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Fifth Disease (Parvovirus B19)

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What is fifth disease?

  • It is a very common viral infection of the respiratory system caused by parvovirus B19. Antibiotics will not help treat fifth disease.
  • Fifth disease is also known as “slapped cheek syndrome” because of the rash it causes on the face.
  • Fifth disease is a very common infection in child care settings, schools and the general community.

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What are the symptoms?

  • Most children with fifth disease have very mild symptoms and sometimes no symptoms at all.
    • Mild fever or cold and a rash : Generally, it starts as a mild fever or cold followed by a very red rash on the cheeks, making the face look as if it has been slapped.
    • The rash spreads : 1 - 4 days later, a red, lace-like rash spreads first on the torso and arms, and then on the rest of the body.
      • The rash may last from 1 - 3 weeks and can vary with changes in temperature and exposure to sun.
      • Usually, by the time the rash appears kids are feeling well and are back to their usual activities.
  • Adults typically get a more severe case, with fever and some joint pain.
    • At least 50% of adults have had fifth disease in childhood and will not get it again.

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How does it spread?

  • The virus spreads the same way as a cold virus does.
  • You can get the disease after coming in contact with secretions from the nose, mouth or throat of somebody who has it.
    • The virus can be found on objects, hands, and in the air.
  • There is no reason to isolate someone with fifth disease. It does not prevent the spread of the infection.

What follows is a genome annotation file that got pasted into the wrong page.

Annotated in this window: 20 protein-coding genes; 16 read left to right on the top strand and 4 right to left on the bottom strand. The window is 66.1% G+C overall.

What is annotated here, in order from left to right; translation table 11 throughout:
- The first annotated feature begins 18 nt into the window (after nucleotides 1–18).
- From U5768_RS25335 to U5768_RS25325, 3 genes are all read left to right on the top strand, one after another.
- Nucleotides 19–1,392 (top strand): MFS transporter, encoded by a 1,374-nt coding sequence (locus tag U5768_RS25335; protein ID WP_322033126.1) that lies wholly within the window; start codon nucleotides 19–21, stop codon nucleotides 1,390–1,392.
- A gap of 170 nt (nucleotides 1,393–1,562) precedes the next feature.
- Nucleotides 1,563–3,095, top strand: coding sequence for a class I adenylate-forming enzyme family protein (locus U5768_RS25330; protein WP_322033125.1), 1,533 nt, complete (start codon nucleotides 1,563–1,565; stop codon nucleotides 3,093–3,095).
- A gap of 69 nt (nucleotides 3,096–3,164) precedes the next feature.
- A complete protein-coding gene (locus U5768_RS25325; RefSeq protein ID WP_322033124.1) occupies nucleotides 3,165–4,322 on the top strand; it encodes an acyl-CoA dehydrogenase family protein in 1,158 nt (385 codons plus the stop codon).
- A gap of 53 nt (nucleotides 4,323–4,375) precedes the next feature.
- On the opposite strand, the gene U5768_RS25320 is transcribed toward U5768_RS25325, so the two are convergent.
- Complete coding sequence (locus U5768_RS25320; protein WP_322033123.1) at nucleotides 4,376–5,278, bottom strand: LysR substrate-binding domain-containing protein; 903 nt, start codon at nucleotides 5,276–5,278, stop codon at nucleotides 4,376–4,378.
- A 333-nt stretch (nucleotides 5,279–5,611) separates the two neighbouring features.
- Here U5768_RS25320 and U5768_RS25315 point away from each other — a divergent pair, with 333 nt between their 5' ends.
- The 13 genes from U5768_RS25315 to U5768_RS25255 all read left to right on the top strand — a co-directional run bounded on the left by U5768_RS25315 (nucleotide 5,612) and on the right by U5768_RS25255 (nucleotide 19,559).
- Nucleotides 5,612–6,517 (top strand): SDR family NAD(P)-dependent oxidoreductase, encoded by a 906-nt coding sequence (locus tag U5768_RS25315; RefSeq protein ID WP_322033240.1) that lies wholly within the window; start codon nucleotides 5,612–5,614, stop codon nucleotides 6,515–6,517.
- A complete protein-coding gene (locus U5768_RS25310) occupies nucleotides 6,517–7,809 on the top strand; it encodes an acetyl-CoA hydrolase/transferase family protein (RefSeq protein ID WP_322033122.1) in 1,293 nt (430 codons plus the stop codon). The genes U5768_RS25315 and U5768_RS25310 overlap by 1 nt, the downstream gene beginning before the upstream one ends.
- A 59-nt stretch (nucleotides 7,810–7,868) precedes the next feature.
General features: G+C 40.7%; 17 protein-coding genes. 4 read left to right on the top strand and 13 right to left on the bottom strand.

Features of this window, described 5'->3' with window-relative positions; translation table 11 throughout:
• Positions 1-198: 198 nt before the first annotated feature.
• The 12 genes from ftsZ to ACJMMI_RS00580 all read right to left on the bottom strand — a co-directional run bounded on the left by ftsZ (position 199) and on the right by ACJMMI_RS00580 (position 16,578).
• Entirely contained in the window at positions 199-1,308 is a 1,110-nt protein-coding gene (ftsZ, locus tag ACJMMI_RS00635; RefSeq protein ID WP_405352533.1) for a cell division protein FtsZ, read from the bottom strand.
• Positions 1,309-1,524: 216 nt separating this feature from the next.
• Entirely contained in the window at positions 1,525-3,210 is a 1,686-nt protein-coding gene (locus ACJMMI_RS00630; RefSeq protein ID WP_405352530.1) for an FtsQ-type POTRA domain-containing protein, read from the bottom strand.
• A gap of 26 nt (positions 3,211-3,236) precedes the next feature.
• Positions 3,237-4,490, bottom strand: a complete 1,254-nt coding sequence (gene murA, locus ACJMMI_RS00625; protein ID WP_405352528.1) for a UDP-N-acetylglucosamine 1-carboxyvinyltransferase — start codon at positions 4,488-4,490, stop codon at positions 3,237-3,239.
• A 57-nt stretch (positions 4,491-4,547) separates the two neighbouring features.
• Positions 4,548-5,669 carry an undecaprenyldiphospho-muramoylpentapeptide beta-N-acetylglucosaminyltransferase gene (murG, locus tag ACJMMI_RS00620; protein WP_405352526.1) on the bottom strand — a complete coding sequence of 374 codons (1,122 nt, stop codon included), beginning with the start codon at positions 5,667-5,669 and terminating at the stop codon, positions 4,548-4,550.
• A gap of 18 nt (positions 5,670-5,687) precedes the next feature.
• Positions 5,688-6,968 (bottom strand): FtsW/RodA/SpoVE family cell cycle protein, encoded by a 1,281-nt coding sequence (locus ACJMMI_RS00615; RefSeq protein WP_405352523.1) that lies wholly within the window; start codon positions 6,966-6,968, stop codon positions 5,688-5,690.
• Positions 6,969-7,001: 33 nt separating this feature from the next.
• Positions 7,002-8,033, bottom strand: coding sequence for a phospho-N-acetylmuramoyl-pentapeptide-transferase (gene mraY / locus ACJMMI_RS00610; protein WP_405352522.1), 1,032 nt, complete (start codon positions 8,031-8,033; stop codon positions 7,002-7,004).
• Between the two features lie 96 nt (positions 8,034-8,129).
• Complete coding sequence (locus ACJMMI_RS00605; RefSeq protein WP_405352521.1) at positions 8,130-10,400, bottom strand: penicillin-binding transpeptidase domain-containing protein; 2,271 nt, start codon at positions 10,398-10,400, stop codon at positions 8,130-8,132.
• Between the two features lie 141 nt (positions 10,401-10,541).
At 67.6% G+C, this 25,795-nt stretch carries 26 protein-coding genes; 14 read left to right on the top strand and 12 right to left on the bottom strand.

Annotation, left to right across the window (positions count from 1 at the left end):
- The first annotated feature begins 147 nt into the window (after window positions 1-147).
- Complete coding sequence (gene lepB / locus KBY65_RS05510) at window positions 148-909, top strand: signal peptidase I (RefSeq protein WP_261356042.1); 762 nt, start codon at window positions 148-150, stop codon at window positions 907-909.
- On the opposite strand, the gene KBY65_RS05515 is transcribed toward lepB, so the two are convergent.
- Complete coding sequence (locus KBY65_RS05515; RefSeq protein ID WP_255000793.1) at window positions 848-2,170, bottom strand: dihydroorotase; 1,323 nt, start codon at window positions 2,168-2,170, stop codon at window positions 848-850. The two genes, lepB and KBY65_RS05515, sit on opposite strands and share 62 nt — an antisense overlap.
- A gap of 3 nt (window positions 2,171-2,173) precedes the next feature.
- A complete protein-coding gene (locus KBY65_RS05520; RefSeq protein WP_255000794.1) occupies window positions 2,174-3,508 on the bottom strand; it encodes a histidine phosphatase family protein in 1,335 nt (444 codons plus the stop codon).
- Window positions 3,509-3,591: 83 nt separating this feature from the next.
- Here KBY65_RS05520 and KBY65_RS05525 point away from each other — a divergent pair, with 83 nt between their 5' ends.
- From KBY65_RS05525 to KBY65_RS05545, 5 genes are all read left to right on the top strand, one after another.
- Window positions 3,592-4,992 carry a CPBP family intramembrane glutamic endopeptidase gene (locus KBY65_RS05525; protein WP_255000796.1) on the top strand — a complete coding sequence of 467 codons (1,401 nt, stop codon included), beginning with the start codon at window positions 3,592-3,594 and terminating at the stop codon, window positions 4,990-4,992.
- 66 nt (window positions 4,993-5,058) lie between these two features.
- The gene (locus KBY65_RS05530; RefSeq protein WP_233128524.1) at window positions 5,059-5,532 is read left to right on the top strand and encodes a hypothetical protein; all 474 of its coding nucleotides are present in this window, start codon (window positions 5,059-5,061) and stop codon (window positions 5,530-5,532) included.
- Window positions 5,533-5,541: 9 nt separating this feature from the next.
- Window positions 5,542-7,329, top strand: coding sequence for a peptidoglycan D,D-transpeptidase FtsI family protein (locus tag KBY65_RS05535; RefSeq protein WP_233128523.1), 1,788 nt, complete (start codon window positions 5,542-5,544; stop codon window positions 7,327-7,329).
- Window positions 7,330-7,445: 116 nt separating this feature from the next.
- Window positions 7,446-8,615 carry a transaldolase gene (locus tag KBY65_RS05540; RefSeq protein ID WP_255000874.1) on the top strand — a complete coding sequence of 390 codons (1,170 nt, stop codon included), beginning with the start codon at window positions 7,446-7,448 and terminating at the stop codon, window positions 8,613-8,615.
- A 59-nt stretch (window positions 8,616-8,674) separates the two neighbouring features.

• Once the rash appears the person can no longer spread the infection.

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Can fifth disease be serious?

Not usually, but some people may have complications:

  • Severe anemia may occur in children with:
    • weakened immunity (such as leukaemia)
    • certain blood disorders (like sickle cell anemia)
  • There is a very low risk for pregnant women that their unborn child may become infected and develop anemia before birth.

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What can parents do?

  • Remind your child to wash his/her hands often with soap and water and not to share utensils and drinking cups
  • Your child may continue attending a childcare facility or school if feeling well enough to take part in the activities.

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What if you are pregnant and know that you have been exposed to fifth disease?

  • Contact your healthcare provider.
  • If you're immune: At least 50% of pregnant women have had fifth disease in the past and are already immune, in which case they will not get it again or pass it to their unborn baby.
  • If you're not immune: There is a small risk that your baby may be affected. Usually exposure to this virus does not result in serious harm to baby.
  • If you are unsure of your immune status , and are either pregnant or planning a baby, you should discuss any concerns with your healthcare provider.
    • A blood test may be considered to check your immunity.
  • Frequent hand-washing and not sharing cups/utensils can help prevent infection.
  • For more information:
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